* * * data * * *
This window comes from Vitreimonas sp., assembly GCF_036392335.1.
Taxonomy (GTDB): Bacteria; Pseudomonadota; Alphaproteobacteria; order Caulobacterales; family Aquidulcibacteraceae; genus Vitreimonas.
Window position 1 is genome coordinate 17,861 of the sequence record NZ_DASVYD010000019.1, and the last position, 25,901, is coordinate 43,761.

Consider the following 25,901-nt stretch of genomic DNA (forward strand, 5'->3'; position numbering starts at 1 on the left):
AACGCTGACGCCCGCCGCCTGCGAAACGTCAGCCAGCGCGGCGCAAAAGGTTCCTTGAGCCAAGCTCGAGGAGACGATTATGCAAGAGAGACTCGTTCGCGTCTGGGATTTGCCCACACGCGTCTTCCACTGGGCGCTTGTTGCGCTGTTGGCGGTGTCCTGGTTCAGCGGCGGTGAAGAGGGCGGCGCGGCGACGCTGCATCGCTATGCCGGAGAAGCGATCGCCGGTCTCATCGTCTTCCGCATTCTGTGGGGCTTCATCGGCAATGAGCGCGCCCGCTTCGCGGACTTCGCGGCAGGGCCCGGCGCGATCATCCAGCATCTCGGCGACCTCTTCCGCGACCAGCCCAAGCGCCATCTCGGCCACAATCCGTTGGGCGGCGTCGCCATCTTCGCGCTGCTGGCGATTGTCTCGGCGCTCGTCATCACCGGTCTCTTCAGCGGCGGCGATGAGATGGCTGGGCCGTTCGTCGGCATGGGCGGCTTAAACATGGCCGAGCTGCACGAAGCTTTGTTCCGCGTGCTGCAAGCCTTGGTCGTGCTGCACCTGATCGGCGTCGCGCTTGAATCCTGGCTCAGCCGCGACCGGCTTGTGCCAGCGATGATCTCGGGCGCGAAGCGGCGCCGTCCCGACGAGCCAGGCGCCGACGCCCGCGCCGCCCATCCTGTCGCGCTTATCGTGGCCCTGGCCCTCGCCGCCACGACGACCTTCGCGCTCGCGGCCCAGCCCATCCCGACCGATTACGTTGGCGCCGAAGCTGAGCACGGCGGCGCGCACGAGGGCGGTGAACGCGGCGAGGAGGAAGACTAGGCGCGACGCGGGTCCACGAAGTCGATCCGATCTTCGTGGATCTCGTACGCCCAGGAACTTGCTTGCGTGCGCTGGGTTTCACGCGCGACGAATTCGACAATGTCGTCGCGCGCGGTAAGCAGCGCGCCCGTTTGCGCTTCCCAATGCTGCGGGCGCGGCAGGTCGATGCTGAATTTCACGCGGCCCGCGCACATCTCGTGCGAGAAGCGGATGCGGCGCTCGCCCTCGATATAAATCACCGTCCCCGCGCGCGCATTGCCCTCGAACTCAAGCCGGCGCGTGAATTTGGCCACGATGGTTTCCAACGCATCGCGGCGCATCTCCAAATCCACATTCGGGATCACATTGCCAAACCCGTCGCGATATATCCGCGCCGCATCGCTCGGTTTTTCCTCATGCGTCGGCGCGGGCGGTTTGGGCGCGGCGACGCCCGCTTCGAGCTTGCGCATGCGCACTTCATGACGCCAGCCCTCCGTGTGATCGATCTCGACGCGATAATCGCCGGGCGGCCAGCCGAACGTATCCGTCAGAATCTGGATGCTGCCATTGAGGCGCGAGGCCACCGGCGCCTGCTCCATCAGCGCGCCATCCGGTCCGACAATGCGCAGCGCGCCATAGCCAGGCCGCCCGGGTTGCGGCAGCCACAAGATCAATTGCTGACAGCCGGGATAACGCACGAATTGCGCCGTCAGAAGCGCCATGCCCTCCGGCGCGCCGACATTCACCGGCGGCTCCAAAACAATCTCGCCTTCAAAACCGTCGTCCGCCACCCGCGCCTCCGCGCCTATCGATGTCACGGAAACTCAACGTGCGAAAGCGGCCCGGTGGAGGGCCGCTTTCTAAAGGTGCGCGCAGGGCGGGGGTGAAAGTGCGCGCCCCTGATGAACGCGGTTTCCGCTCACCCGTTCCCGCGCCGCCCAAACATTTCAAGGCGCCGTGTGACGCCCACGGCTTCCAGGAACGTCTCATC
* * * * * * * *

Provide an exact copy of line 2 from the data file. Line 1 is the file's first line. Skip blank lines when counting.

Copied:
Taxonomy (GTDB): Bacteria; Pseudomonadota; Alphaproteobacteria; order Caulobacterales; family Aquidulcibacteraceae; genus Vitreimonas.